Dreaming of a Green Christmas

by on March 7th, 2015
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The refrigerator’s still full of turkey leftovers and pumpkin pie, and yet it’s already the start of the Christmas season. If you’re concerned about the impact of your holiday season on the environment, then it’s time to start doing a little planning.

According to the website Earth911.org, household waste increases 25 percent each year between Thanksgiving and New Year’s Day. When it comes to decoration, the Christmas tree, and the way you package your gifts, there are a wide variety of ways to reduce, reuse and recycle.

With just a little forethought, it’s possible to have a holiday without filling up the garbage can, doubling your electric bill, or taking up even more space in the attic.

Here are some thoughts on having a “green” Christmas this year.

• Of course it’s fun to buy the latest and greatest Christmas decorations every year, but here’s an alternative: You can often find inexpensive and interesting décor at thrift stores.

And of course, if you have gently used Christmas decorations you don’t need any more, then donate them to one of the many charity resale stores in our area.

• Ready to put up the lights? Then consider making an investment in light strings that will lower your electricity usage. According to the website Christmas Lights Etc. (www.christmaslightsetc.com), there are many different choices in LED Christmas lights, from retro-look bulbs to mini ice lights.

Advantages of LED Christmas lights are the same as any other LED light: Their light emitting diodes are cooler than traditional incandescent lights, and so have less chance of overheating or causing fires, and also tend to last longer.

It takes the same amount of electricity to power 140 LED lights as it does to light up a single 7-watt bulb, according to the Energy Star people, so LED lights will make your electricity dollar go much, much further.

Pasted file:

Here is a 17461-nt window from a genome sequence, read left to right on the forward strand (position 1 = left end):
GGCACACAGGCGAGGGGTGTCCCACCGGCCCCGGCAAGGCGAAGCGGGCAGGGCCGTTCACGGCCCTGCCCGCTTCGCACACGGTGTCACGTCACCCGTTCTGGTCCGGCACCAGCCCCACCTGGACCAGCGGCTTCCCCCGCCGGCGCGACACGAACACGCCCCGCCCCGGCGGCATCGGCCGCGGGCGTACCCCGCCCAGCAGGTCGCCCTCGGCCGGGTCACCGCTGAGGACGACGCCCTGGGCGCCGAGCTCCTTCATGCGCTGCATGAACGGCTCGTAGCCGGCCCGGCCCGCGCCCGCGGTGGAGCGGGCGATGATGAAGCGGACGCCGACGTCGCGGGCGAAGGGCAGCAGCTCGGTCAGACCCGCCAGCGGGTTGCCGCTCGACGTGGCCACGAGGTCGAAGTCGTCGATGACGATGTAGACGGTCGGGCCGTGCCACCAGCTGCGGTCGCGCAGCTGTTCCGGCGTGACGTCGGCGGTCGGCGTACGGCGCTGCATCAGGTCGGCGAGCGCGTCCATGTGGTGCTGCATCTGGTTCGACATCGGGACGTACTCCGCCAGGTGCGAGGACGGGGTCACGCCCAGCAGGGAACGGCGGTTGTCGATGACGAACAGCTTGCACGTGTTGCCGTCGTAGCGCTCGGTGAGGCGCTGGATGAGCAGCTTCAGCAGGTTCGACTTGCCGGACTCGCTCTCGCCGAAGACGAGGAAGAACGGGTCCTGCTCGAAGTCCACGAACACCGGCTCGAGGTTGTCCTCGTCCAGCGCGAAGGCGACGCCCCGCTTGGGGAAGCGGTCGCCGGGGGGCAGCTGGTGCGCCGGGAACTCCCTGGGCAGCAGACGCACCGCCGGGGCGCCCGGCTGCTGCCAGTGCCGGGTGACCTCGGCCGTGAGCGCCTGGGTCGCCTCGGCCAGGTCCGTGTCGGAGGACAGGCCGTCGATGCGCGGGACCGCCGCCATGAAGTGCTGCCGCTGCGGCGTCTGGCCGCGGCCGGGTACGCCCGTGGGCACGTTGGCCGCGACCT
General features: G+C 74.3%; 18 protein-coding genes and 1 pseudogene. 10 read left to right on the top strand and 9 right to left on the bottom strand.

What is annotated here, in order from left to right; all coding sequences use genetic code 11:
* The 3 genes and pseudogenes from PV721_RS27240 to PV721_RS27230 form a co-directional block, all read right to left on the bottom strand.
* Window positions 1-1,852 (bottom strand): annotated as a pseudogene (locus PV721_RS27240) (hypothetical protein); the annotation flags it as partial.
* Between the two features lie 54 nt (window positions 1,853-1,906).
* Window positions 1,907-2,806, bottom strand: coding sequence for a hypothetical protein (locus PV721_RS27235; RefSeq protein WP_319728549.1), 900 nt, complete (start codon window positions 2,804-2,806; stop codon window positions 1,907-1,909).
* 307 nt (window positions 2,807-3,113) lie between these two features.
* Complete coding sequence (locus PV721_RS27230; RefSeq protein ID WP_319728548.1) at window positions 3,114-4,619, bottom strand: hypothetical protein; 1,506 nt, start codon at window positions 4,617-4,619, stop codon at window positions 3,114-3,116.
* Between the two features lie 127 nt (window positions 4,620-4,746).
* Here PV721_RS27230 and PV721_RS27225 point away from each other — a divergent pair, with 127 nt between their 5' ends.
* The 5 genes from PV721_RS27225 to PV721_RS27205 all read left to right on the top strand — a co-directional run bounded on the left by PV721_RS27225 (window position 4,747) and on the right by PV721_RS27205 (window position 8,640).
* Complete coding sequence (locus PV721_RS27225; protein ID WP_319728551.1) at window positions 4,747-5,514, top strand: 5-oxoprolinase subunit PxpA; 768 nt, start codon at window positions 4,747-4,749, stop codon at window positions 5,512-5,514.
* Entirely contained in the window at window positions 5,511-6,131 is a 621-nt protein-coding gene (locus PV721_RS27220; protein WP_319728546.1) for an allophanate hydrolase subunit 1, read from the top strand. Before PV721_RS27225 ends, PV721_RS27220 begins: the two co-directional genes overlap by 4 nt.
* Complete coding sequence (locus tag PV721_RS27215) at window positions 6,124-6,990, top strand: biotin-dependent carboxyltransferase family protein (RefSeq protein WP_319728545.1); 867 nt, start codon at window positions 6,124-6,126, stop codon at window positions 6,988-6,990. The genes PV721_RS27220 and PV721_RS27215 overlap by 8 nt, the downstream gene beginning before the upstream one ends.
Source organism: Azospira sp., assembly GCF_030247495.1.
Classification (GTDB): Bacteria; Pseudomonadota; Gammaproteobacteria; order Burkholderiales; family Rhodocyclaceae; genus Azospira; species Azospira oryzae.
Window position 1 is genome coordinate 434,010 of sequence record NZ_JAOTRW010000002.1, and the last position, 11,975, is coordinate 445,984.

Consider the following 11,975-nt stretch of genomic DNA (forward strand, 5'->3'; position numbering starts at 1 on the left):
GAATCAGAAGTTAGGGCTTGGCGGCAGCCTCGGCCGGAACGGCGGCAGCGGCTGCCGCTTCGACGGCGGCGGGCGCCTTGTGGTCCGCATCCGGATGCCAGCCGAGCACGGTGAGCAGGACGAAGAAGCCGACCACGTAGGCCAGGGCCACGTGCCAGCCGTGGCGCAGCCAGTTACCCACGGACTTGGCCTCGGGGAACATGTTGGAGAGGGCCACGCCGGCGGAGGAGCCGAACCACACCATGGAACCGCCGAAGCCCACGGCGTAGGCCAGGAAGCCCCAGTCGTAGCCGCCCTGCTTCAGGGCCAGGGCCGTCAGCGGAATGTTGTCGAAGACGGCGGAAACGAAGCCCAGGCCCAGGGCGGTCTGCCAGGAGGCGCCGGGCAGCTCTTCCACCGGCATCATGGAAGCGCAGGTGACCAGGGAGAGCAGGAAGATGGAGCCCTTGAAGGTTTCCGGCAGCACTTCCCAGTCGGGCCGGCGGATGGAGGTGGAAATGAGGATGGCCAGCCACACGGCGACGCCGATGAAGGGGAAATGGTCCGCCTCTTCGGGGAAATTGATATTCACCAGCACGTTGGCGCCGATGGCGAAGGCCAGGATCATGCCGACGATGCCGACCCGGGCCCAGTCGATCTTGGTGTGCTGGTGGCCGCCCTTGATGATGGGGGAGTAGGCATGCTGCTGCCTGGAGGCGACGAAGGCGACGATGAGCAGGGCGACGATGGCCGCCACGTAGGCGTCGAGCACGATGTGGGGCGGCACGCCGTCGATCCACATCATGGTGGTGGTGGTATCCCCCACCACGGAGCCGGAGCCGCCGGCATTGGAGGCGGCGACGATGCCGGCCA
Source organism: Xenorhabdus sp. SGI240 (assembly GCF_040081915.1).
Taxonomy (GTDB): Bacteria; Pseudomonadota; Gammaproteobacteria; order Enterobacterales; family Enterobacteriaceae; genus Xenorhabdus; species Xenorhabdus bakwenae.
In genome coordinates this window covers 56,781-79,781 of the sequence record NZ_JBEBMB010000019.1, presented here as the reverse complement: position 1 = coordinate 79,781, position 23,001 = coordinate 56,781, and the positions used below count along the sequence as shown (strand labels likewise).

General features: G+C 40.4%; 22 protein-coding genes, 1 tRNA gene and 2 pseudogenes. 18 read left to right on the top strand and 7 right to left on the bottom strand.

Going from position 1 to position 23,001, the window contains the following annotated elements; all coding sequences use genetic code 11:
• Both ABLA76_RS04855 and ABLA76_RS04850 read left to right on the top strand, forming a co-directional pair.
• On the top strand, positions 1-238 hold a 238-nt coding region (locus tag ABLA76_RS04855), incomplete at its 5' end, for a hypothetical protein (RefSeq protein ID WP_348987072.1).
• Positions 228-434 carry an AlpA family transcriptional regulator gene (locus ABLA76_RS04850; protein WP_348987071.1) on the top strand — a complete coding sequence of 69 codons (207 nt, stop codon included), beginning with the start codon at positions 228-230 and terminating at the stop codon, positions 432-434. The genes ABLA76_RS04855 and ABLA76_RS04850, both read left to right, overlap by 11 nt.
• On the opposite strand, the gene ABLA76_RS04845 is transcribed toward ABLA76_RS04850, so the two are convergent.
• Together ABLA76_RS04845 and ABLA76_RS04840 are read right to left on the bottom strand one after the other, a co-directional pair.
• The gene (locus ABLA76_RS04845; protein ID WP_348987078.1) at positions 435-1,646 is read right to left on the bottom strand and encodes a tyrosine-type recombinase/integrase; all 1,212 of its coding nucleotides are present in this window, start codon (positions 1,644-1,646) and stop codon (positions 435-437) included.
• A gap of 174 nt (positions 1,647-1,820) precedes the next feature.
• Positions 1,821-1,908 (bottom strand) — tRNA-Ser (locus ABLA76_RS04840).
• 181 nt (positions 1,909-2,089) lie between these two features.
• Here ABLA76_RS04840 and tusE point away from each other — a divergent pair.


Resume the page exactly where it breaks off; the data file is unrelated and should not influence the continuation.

And if you really want to get frugal, check out the new solar-powered light strings for yards and outdoor Christmas trees at a website called www.solarchristmaslights.org. Then, as long as sunlight is sufficient, you can put up as many lights as you want without increasing your electric bill by one penny.

LED lights are not much more expensive that traditional lights, but the solar-powered LEDs are a bit pricey, so the initial outlay will be more.

• When buying gifts, think local. By purchasing handmade items from area craftspeople and artists, you are supporting your hometown folks, and what you buy probably won’t have a ton of packaging around it.

• Wrapping paper and ribbons have been staples of Christmas for many years, but it’s time to give thought to wrapping presents in a new way, or perhaps not wrapping them at all.

According to the Daily Beast, you can wrap presents in newspaper or colorful magazine pages, fabric scraps or scarves; you can put gifts in reusable boxes or gift bags; or make the wrapping part of the present, such as placing jewelry in a carved wooden box that can be put to other uses by the gift recipient.

Gift cards are another option, since these are made of PVC plastic and can be recycled by the store they came from.

If wrapping or bows are used, try to recycle them for next year.

• Use real tableware and plates for your holiday gatherings, rather than disposable plates and plastic forks. Not only is it less wasteful, let’s face it, it’s a nice touch to the festivities. Also consider fabric tablecloths and napkins for your parties.

• So many choices when it comes to Christmas trees, but when in doubt, go for the real thing. Artificial trees can be reused, but not recycled, and are petroleum-based products primarily manufactured in China.

Although some people balk at cutting down a real tree for holiday use, don’t forget that the tree wouldn’t have been planted at all, had there not been a demand for it. According to the National Christmas Tree Association, trees help the earth by absorbing carbon dioxide and producing oxygen, stabilizing soil and providing a refuge for wildlife. Christmas tree growers plant one to three new seedlings for every tree harvested.
You can also buy a living tree and plant it in your yard after the holidays are finished.

• After the presents have been opened and the wrapping paper recycled, you can give the earth a gift and recycle your Christmas tree. Many municipalities across the United States offer a curbside recycling program, or dropoff points for used Christmas trees. The trees are then chipped and returned to the earth.

Be sure to remove ornaments, tinsel and tree stands before you recycle, however.

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